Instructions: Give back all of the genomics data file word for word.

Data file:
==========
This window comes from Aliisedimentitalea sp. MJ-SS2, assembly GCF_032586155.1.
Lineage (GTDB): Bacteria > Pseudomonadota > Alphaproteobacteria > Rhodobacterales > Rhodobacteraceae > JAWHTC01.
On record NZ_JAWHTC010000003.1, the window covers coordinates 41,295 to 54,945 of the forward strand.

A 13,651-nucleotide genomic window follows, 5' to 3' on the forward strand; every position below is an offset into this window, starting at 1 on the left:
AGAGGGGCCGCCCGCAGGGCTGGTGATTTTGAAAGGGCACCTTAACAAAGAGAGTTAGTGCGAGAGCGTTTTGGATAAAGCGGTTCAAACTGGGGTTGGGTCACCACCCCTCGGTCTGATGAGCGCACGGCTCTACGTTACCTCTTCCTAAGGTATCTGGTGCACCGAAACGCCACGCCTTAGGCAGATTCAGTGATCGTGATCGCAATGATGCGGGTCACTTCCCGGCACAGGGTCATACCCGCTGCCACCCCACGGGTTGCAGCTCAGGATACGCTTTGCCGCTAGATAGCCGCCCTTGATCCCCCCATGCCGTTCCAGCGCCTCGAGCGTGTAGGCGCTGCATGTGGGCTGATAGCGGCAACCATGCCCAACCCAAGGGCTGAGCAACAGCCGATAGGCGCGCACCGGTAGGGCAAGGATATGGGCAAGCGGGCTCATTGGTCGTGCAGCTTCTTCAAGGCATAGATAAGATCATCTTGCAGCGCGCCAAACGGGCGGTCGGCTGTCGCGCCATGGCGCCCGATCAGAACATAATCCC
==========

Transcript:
This window comes from Aliisedimentitalea sp. MJ-SS2, assembly GCF_032586155.1.
Lineage (GTDB): Bacteria > Pseudomonadota > Alphaproteobacteria > Rhodobacterales > Rhodobacteraceae > JAWHTC01.
On record NZ_JAWHTC010000003.1, the window covers coordinates 41,295 to 54,945 of the forward strand.

A 13,651-nucleotide genomic window follows, 5' to 3' on the forward strand; every position below is an offset into this window, starting at 1 on the left:
AGAGGGGCCGCCCGCAGGGCTGGTGATTTTGAAAGGGCACCTTAACAAAGAGAGTTAGTGCGAGAGCGTTTTGGATAAAGCGGTTCAAACTGGGGTTGGGTCACCACCCCTCGGTCTGATGAGCGCACGGCTCTACGTTACCTCTTCCTAAGGTATCTGGTGCACCGAAACGCCACGCCTTAGGCAGATTCAGTGATCGTGATCGCAATGATGCGGGTCACTTCCCGGCACAGGGTCATACCCGCTGCCACCCCACGGGTTGCAGCTCAGGATACGCTTTGCCGCTAGATAGCCGCCCTTGATCCCCCCATGCCGTTCCAGCGCCTCGAGCGTGTAGGCGCTGCATGTGGGCTGATAGCGGCAACCATGCCCAACCCAAGGGCTGAGCAACAGCCGATAGGCGCGCACCGGTAGGGCAAGGATATGGGCAAGCGGGCTCATTGGTCGTGCAGCTTCTTCAAGGCATAGATAAGATCATCTTGCAGCGCGCCAAACGGGCGGTCGGCTGTCGCGCCATGGCGCCCGATCAGAACATAATCCC